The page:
Royal Bermuda Regiment Coast Guard Divers

Members of the Bermuda Regiment Coast Guard dive team review a dive plan during a training dive. © HEATHER McCLOSKEY

In February 2020 the Royal Bermuda Regiment launched Bermuda’s first coast guard unit, responsible for enforcing maritime law in its waters and providing around-the-clock search-and-rescue capabilities. 

The regiment’s coast guard unit has a team of skilled divers who have served their community on numerous missions over the past few years, including recovering bodies, evidence, and submerged vehicles and conducting underwater hull searches of ships in the island’s harbors. An increase in the number of dive operations since the unit’s inception led them to pursue additional training in late 2023 to expand on their previous education and increase their capabilities. 

The mindset, skills, and practical knowledge required by a public safety dive team operating in a dual military and law enforcement capacity differ vastly from recreational, technical, and commercial diving disciplines. Unable to find the necessary specialized expertise on the island, the regiment teamed up with local dive instructor Sam Bennett to bring in professionals and fresh perspectives from the United States. Emergency Response Diving International (ERDI) instructor trainer Thomas Powell and ERDI instructor Aaron Bradshaw, both experienced and active public safety divers, flew in from North Carolina. 

“One of our goals was to bring the team’s three recreational instructors up to speed so they could teach ERDI courses,” Powell said, “ensuring they’re equipped to develop educational programs and plan in-service training that’s designed to reinforce or supplement the education the team already received during certification training.”

Training on the island kicked off as planned. Divers completed a series of strenuous fitness and water skills tests, listened to classroom presentations of case studies extracted from actual calls, and jumped into the water to practice a series of back-to-basics dive skills.  

Midway through the week, however, plans changed. Bermuda officials received intelligence suggesting an approaching vessel was smuggling drugs. The team had to embrace the unexpected and put their training to work.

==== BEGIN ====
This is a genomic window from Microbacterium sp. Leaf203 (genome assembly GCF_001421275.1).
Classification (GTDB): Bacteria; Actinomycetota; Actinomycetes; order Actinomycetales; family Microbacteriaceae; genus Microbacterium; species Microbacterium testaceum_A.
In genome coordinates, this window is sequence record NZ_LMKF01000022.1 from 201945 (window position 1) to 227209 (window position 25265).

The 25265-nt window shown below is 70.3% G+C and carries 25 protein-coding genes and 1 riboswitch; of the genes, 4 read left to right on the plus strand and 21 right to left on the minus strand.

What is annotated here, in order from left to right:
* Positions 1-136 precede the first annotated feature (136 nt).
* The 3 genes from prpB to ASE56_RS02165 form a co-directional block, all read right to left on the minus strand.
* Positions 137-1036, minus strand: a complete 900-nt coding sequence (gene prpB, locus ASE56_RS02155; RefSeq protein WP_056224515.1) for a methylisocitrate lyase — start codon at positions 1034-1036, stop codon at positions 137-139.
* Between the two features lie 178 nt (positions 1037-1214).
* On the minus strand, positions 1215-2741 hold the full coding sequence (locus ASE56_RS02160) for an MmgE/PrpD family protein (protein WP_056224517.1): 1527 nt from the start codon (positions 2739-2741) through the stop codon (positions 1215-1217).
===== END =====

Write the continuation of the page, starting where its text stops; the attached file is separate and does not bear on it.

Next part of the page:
Divers search the hull of the MV Suhar. © HEATHER McCLOSKEY
Divers conduct search patterns on land before practicing them underwater. © HEATHER McCLOSKEY
A weighted float is placed next to evidence recovered during a simulated dive mission.
A weighted float is placed next to evidence recovered during a simulated dive mission. © HEATHER McCLOSKEY

Searching the MV Suhar

The morning began with a briefing, but it wasn’t a skill briefing this time. Officials believed the MV Suhar, a cement carrier registered in Panama, was involved in parasite smuggling — a tactic traffickers use to hide narcotics on unsuspecting ships, which often involves divers strapping containers of drugs to a ship’s hull. 

A team of police and customs officers would board the vessel and execute a search warrant, and they needed coast guard divers to search the hull. The divers planned to investigate the hull from the waterline to keel one side at a time. One diver would stay at the surface, holding the end of a thick line, while the remaining divers would distribute themselves along the line under the hull. 

The line would also be a communication tool for divers to use line tugs as command signals, which is standard practice for this type of diving. The team practiced their search technique and line-pull communication on land until everyone felt confident.

A few hours later, divers descended along the ship’s bow with line in hand. The water was a mucky, hazy green, and dark brown sediment from the harbor floor formed an ominous silty cloud around the ship, rendering it nearly impossible to see the Suhar from more than 3 feet (1 meter) away. It’s a massive vessel with a mostly flat hull and no defined keel, which complicated the dive plan. In some areas below the ship it was impossible to see daylight and know where the surface was, making it easy for divers to become disoriented if they lost contact with the line.